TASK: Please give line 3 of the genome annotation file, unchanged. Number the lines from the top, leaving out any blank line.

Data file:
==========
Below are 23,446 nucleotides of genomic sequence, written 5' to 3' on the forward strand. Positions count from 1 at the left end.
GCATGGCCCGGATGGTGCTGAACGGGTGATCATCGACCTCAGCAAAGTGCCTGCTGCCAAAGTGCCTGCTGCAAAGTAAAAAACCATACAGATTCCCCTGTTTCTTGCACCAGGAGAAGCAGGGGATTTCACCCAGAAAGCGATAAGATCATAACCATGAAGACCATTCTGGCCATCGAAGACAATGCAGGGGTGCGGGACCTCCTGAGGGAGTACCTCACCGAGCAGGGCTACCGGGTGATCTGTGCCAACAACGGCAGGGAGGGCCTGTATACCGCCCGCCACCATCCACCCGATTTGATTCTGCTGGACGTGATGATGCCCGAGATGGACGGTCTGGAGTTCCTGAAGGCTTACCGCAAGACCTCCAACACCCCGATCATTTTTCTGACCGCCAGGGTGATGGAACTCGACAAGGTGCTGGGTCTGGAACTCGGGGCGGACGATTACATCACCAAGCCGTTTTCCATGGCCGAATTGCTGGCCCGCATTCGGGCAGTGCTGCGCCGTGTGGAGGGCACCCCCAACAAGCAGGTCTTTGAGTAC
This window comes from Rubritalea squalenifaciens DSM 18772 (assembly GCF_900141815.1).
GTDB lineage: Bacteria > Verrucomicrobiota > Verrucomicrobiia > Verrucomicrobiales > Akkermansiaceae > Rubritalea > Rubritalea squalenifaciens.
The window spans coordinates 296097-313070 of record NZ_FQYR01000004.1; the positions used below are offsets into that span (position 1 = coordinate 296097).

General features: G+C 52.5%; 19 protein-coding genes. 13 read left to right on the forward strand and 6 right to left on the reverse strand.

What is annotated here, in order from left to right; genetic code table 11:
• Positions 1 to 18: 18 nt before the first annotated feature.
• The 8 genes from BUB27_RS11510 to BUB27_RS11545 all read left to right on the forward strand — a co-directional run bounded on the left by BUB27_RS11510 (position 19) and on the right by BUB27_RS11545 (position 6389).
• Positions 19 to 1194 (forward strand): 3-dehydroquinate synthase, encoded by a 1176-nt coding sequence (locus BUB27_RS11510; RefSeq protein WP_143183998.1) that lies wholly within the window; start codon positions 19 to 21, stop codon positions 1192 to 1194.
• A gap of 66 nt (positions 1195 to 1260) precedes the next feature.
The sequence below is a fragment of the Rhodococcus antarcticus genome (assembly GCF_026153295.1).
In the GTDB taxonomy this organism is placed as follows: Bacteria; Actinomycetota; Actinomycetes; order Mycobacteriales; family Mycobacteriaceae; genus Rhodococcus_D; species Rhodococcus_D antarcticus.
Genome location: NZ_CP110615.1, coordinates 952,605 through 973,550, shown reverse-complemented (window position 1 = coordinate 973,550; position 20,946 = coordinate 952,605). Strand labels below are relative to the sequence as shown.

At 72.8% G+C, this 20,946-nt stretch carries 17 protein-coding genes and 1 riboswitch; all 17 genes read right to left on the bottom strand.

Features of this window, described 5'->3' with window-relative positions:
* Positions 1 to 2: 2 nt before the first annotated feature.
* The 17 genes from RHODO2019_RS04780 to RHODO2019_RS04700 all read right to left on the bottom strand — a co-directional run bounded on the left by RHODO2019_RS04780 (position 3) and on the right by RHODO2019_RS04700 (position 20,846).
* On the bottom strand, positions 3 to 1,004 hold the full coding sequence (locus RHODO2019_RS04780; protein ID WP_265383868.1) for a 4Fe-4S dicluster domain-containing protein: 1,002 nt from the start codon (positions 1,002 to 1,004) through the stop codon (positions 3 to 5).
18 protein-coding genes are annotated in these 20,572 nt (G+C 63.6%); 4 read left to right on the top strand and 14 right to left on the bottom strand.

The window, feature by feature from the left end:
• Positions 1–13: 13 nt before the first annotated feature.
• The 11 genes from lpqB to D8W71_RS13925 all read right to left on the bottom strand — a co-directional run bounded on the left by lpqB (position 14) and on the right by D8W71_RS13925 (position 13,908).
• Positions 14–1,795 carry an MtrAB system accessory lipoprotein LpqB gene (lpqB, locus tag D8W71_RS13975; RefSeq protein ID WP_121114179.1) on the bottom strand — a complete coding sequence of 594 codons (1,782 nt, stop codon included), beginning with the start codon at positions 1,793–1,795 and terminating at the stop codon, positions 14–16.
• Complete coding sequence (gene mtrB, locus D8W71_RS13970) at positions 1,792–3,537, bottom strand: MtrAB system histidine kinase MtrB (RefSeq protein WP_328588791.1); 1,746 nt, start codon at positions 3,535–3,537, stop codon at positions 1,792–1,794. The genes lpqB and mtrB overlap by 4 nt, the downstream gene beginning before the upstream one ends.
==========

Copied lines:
This window comes from Rubritalea squalenifaciens DSM 18772 (assembly GCF_900141815.1).